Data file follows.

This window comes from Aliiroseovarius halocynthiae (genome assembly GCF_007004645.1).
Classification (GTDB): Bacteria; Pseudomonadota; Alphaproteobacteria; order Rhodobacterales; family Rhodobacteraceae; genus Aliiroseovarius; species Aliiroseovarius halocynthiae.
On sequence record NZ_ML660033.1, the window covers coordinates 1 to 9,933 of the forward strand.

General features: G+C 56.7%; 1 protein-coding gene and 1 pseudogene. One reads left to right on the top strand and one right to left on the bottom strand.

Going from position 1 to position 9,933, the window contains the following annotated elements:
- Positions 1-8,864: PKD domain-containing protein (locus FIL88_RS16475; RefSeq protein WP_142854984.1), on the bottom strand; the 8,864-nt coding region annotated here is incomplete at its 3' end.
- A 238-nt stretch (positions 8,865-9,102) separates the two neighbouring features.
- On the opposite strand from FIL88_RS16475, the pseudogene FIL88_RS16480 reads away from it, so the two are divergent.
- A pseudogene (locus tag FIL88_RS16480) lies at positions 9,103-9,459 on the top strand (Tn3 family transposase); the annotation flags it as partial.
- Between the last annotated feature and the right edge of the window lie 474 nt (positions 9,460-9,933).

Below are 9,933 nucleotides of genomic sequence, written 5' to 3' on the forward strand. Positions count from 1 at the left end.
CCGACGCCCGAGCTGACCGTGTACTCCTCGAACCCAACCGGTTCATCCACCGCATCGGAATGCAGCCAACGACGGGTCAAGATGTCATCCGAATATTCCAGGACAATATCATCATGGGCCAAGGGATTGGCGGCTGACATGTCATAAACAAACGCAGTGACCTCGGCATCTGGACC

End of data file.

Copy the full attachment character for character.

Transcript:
This window comes from Aliiroseovarius halocynthiae (genome assembly GCF_007004645.1).
Classification (GTDB): Bacteria; Pseudomonadota; Alphaproteobacteria; order Rhodobacterales; family Rhodobacteraceae; genus Aliiroseovarius; species Aliiroseovarius halocynthiae.
On sequence record NZ_ML660033.1, the window covers coordinates 1 to 9,933 of the forward strand.

General features: G+C 56.7%; 1 protein-coding gene and 1 pseudogene. One reads left to right on the top strand and one right to left on the bottom strand.

Going from position 1 to position 9,933, the window contains the following annotated elements:
- Positions 1-8,864: PKD domain-containing protein (locus FIL88_RS16475; RefSeq protein WP_142854984.1), on the bottom strand; the 8,864-nt coding region annotated here is incomplete at its 3' end.
- A 238-nt stretch (positions 8,865-9,102) separates the two neighbouring features.
- On the opposite strand from FIL88_RS16475, the pseudogene FIL88_RS16480 reads away from it, so the two are divergent.
- A pseudogene (locus tag FIL88_RS16480) lies at positions 9,103-9,459 on the top strand (Tn3 family transposase); the annotation flags it as partial.
- Between the last annotated feature and the right edge of the window lie 474 nt (positions 9,460-9,933).

Below are 9,933 nucleotides of genomic sequence, written 5' to 3' on the forward strand. Positions count from 1 at the left end.
CCGACGCCCGAGCTGACCGTGTACTCCTCGAACCCAACCGGTTCATCCACCGCATCGGAATGCAGCCAACGACGGGTCAAGATGTCATCCGAATATTCCAGGACAATATCATCATGGGCCAAGGGATTGGCGGCTGACATGTCATAAACAAACGCAGTGACCTCGGCATCTGGACC